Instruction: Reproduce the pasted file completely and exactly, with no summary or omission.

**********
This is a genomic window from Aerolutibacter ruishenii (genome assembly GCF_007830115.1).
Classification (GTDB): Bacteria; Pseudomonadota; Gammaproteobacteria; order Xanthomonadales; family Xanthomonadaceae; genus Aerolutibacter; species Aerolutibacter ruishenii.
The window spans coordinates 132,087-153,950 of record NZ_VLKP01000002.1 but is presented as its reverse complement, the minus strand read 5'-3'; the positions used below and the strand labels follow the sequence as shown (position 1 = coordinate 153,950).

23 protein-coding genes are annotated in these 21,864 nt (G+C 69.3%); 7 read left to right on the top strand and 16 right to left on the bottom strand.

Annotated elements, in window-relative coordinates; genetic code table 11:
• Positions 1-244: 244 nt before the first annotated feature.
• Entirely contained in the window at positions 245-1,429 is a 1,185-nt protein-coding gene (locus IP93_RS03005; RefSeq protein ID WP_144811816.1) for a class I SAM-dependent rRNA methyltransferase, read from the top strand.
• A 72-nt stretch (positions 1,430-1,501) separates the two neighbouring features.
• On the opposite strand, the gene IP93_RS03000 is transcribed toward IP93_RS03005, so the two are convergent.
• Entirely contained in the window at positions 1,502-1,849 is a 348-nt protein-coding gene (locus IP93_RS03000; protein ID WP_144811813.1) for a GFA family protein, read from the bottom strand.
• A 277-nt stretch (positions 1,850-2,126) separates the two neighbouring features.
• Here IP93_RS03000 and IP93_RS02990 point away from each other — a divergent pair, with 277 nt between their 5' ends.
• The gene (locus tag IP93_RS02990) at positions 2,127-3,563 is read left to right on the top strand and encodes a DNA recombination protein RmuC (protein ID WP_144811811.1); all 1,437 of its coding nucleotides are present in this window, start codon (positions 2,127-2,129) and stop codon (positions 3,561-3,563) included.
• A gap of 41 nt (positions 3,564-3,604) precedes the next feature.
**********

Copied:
This is a genomic window from Aerolutibacter ruishenii (genome assembly GCF_007830115.1).
Classification (GTDB): Bacteria; Pseudomonadota; Gammaproteobacteria; order Xanthomonadales; family Xanthomonadaceae; genus Aerolutibacter; species Aerolutibacter ruishenii.
The window spans coordinates 132,087-153,950 of record NZ_VLKP01000002.1 but is presented as its reverse complement, the minus strand read 5'-3'; the positions used below and the strand labels follow the sequence as shown (position 1 = coordinate 153,950).

23 protein-coding genes are annotated in these 21,864 nt (G+C 69.3%); 7 read left to right on the top strand and 16 right to left on the bottom strand.

Annotated elements, in window-relative coordinates; genetic code table 11:
• Positions 1-244: 244 nt before the first annotated feature.
• Entirely contained in the window at positions 245-1,429 is a 1,185-nt protein-coding gene (locus IP93_RS03005; RefSeq protein ID WP_144811816.1) for a class I SAM-dependent rRNA methyltransferase, read from the top strand.
• A 72-nt stretch (positions 1,430-1,501) separates the two neighbouring features.
• On the opposite strand, the gene IP93_RS03000 is transcribed toward IP93_RS03005, so the two are convergent.
• Entirely contained in the window at positions 1,502-1,849 is a 348-nt protein-coding gene (locus IP93_RS03000; protein ID WP_144811813.1) for a GFA family protein, read from the bottom strand.
• A 277-nt stretch (positions 1,850-2,126) separates the two neighbouring features.
• Here IP93_RS03000 and IP93_RS02990 point away from each other — a divergent pair, with 277 nt between their 5' ends.
• The gene (locus tag IP93_RS02990) at positions 2,127-3,563 is read left to right on the top strand and encodes a DNA recombination protein RmuC (protein ID WP_144811811.1); all 1,437 of its coding nucleotides are present in this window, start codon (positions 2,127-2,129) and stop codon (positions 3,561-3,563) included.
• A gap of 41 nt (positions 3,564-3,604) precedes the next feature.